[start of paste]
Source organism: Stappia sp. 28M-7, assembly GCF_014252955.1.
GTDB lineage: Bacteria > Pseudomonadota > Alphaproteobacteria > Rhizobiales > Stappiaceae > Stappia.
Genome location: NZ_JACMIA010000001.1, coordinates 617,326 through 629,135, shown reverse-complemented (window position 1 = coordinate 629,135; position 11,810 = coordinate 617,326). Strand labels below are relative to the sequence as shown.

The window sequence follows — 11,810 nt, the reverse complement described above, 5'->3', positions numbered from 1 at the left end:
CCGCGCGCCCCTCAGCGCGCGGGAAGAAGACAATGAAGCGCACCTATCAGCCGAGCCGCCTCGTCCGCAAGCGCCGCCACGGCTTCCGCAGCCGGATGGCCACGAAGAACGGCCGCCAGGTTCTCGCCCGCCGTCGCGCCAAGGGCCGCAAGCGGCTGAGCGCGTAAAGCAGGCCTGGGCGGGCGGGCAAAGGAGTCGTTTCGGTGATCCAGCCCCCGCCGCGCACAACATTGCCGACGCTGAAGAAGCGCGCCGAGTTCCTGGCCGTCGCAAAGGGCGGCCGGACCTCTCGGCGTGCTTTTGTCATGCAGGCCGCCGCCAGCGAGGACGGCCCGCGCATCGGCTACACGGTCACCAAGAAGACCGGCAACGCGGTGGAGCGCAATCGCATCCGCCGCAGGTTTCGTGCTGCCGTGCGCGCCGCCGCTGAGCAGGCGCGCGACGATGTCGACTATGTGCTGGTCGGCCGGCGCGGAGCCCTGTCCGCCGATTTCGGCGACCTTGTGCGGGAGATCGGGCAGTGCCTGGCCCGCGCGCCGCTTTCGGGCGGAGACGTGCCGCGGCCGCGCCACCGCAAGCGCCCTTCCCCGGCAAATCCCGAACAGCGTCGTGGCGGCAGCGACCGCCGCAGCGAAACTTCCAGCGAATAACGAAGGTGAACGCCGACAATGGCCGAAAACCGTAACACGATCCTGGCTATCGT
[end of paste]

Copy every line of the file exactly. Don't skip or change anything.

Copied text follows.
Source organism: Stappia sp. 28M-7, assembly GCF_014252955.1.
GTDB lineage: Bacteria > Pseudomonadota > Alphaproteobacteria > Rhizobiales > Stappiaceae > Stappia.
Genome location: NZ_JACMIA010000001.1, coordinates 617,326 through 629,135, shown reverse-complemented (window position 1 = coordinate 629,135; position 11,810 = coordinate 617,326). Strand labels below are relative to the sequence as shown.

The window sequence follows — 11,810 nt, the reverse complement described above, 5'->3', positions numbered from 1 at the left end:
CCGCGCGCCCCTCAGCGCGCGGGAAGAAGACAATGAAGCGCACCTATCAGCCGAGCCGCCTCGTCCGCAAGCGCCGCCACGGCTTCCGCAGCCGGATGGCCACGAAGAACGGCCGCCAGGTTCTCGCCCGCCGTCGCGCCAAGGGCCGCAAGCGGCTGAGCGCGTAAAGCAGGCCTGGGCGGGCGGGCAAAGGAGTCGTTTCGGTGATCCAGCCCCCGCCGCGCACAACATTGCCGACGCTGAAGAAGCGCGCCGAGTTCCTGGCCGTCGCAAAGGGCGGCCGGACCTCTCGGCGTGCTTTTGTCATGCAGGCCGCCGCCAGCGAGGACGGCCCGCGCATCGGCTACACGGTCACCAAGAAGACCGGCAACGCGGTGGAGCGCAATCGCATCCGCCGCAGGTTTCGTGCTGCCGTGCGCGCCGCCGCTGAGCAGGCGCGCGACGATGTCGACTATGTGCTGGTCGGCCGGCGCGGAGCCCTGTCCGCCGATTTCGGCGACCTTGTGCGGGAGATCGGGCAGTGCCTGGCCCGCGCGCCGCTTTCGGGCGGAGACGTGCCGCGGCCGCGCCACCGCAAGCGCCCTTCCCCGGCAAATCCCGAACAGCGTCGTGGCGGCAGCGACCGCCGCAGCGAAACTTCCAGCGAATAACGAAGGTGAACGCCGACAATGGCCGAAAACCGTAACACGATCCTGGCTATCGT